MilspoFAN: What’s next for you?

Mirka: I am currently getting ready to start purging our home and get ready for a move this spring. I try to start early, especially now that we are doing another overseas move and are only allowed have our HHG. I am working on two books that I can’t officially announce yet, but that will be coming out in 2023, and am working on an illustration for a puzzle to come out in 2021. 

I’m also working on my very first graphic novel, and cross my fingers that it would catch a publisher’s eye early this (2021) year. Before we move and I put my big printing press into storage for the next 2 years, I hope to finish a few more linocuts, too, and record and put together a few online classes. LOL It might be a tall order to finish all that, but I thrive when I have multiple projects going on simultaneously. 

MilspoFAN: What is the most practical piece of advice that you would give to other artists?

Mirka: I feel like I have three on my heart today:

Give yourself grace. It is so easy to compare your journey to other artists around you, and that can really zap you of joy and creativity. Stop comparing yourself to others and give yourself grace. You are on your own journey, and it’s different from others’, and you will reach your goals when it’s the right time. 

Turn jealousy into joy. I follow and enjoy a lot of artists’ accounts, but sometimes that green monster lifts its head from the ugly darkness. When that happens, I acknowledge the feeling and flip the tables on that monster. The other person is celebrating a win, and they don’t even know that I exist in most cases. The reason I am jealous is because of something inside me that I am unhappy about. When I acknowledge that, I can make future goals (see next paragraph), focus on my blessings and accomplishments, and realize that I am on my own path, which has nothing to do with the other person. After that, I can truly be happy for both myself and the other person, and show up to cheer them on and lift them up.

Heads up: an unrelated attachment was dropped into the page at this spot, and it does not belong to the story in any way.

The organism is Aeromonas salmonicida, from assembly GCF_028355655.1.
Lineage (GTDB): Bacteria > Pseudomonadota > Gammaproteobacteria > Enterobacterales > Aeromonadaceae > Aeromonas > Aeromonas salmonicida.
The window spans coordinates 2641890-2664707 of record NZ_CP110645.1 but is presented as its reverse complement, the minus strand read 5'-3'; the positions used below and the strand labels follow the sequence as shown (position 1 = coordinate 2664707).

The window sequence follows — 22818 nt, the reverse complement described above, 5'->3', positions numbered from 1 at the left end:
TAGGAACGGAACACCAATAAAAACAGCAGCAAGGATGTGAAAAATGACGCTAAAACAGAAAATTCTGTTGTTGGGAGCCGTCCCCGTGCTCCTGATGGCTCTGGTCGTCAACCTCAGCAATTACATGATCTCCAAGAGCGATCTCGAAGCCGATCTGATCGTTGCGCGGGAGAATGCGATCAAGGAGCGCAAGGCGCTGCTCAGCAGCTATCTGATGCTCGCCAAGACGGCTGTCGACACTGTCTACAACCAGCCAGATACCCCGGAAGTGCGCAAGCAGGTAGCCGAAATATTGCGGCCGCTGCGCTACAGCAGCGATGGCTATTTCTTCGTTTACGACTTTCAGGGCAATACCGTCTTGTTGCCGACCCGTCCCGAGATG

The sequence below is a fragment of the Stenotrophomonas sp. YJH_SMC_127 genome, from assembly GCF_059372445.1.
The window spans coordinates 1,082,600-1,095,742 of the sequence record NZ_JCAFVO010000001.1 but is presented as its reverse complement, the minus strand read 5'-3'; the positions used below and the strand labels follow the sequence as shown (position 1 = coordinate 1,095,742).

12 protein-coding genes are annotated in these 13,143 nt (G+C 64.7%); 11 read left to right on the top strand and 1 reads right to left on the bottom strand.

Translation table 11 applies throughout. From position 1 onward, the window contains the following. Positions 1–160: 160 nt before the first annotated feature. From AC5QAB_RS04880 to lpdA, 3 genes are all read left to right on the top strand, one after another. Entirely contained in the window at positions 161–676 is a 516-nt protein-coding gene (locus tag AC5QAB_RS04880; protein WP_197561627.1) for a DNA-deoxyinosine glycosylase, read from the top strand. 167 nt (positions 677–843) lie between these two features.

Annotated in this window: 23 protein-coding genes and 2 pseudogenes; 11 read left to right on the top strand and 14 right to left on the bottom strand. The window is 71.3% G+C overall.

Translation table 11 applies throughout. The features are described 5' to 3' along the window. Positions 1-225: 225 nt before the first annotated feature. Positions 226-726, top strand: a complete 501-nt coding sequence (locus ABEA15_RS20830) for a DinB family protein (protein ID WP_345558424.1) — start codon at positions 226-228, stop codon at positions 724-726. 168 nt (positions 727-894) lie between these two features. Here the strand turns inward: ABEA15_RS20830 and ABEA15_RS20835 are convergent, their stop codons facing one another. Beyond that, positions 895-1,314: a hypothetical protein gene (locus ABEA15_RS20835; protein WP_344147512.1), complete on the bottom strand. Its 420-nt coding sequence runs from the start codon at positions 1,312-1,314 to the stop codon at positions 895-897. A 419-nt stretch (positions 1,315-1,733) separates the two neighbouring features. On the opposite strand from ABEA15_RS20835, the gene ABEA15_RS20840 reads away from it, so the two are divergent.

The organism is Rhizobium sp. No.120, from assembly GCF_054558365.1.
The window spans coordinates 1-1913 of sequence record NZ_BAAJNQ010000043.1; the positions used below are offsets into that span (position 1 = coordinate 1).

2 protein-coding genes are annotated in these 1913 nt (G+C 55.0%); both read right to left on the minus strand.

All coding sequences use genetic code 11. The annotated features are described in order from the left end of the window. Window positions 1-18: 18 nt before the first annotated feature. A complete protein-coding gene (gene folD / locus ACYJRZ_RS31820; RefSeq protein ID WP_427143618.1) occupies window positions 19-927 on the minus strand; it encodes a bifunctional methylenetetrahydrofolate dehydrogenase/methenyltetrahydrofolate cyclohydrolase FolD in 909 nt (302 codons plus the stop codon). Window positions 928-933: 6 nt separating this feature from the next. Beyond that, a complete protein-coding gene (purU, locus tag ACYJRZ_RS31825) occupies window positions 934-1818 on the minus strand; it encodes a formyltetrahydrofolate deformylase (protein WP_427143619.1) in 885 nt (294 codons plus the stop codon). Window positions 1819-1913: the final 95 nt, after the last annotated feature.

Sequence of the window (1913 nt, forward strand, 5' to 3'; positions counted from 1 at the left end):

Write down your goals. You are on your own path, but instead of walking around aimlessly, it really helps to have some clear goals set. You can use that jealousy monster as a positive here. What are you jealous about? It usually has to do with some life goal that you would like to attain, too. So, take some time to dream and write down your ultimate dream goals list. Those goals might feel impossible to reach, but when you break them down into smaller and smaller steps, you will have the stepping stones to reach where you want to go. For example: I wanted to illustrate a picture book. It was a multiple-year journey, where I took classes, made a lot of art, went to conferences, networked, got my work critiqued, signed with an agent, built a social media presence, etc. Breaking things down and learning and implementing things one step at a time, I finally reached one big goal. And that is part of an even bigger goal of making a career out of it. So, get a pencil out and write out life-goals, 5-year goals, 1-year goals, 6-month, 1-month, and 1-week goals, however small you need to make the steps to make your dreams come true.    

You can Find Mirka online at:
YouTube: Process videos
Etchr lab free watercolor class: 

Leave a Reply

Your email address will not be published. Required fields are marked *

This site uses Akismet to reduce spam. Learn how your comment data is processed.